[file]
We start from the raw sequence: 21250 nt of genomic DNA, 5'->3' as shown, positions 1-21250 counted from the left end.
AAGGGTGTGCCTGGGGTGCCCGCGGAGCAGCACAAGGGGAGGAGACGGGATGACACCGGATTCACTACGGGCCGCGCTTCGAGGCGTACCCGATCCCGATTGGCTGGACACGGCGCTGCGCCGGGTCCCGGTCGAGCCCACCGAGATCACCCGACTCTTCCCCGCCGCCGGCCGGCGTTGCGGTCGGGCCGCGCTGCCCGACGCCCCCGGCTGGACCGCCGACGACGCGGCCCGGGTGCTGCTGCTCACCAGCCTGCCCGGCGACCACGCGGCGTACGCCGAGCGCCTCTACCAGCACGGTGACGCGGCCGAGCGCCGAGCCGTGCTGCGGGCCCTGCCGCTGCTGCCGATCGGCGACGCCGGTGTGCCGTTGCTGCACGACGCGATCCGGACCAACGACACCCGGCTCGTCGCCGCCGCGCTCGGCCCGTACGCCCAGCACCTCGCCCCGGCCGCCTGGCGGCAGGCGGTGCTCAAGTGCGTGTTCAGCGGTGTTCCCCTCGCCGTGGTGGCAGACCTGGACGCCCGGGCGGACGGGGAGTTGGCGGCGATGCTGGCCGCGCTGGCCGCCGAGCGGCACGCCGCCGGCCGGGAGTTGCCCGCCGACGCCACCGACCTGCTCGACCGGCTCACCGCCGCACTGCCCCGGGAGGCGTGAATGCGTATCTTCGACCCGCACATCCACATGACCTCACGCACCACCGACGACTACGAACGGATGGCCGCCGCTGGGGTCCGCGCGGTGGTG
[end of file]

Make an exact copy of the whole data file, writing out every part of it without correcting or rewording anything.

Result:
We start from the raw sequence: 21250 nt of genomic DNA, 5'->3' as shown, positions 1-21250 counted from the left end.
AAGGGTGTGCCTGGGGTGCCCGCGGAGCAGCACAAGGGGAGGAGACGGGATGACACCGGATTCACTACGGGCCGCGCTTCGAGGCGTACCCGATCCCGATTGGCTGGACACGGCGCTGCGCCGGGTCCCGGTCGAGCCCACCGAGATCACCCGACTCTTCCCCGCCGCCGGCCGGCGTTGCGGTCGGGCCGCGCTGCCCGACGCCCCCGGCTGGACCGCCGACGACGCGGCCCGGGTGCTGCTGCTCACCAGCCTGCCCGGCGACCACGCGGCGTACGCCGAGCGCCTCTACCAGCACGGTGACGCGGCCGAGCGCCGAGCCGTGCTGCGGGCCCTGCCGCTGCTGCCGATCGGCGACGCCGGTGTGCCGTTGCTGCACGACGCGATCCGGACCAACGACACCCGGCTCGTCGCCGCCGCGCTCGGCCCGTACGCCCAGCACCTCGCCCCGGCCGCCTGGCGGCAGGCGGTGCTCAAGTGCGTGTTCAGCGGTGTTCCCCTCGCCGTGGTGGCAGACCTGGACGCCCGGGCGGACGGGGAGTTGGCGGCGATGCTGGCCGCGCTGGCCGCCGAGCGGCACGCCGCCGGCCGGGAGTTGCCCGCCGACGCCACCGACCTGCTCGACCGGCTCACCGCCGCACTGCCCCGGGAGGCGTGAATGCGTATCTTCGACCCGCACATCCACATGACCTCACGCACCACCGACGACTACGAACGGATGGCCGCCGCTGGGGTCCGCGCGGTGGTG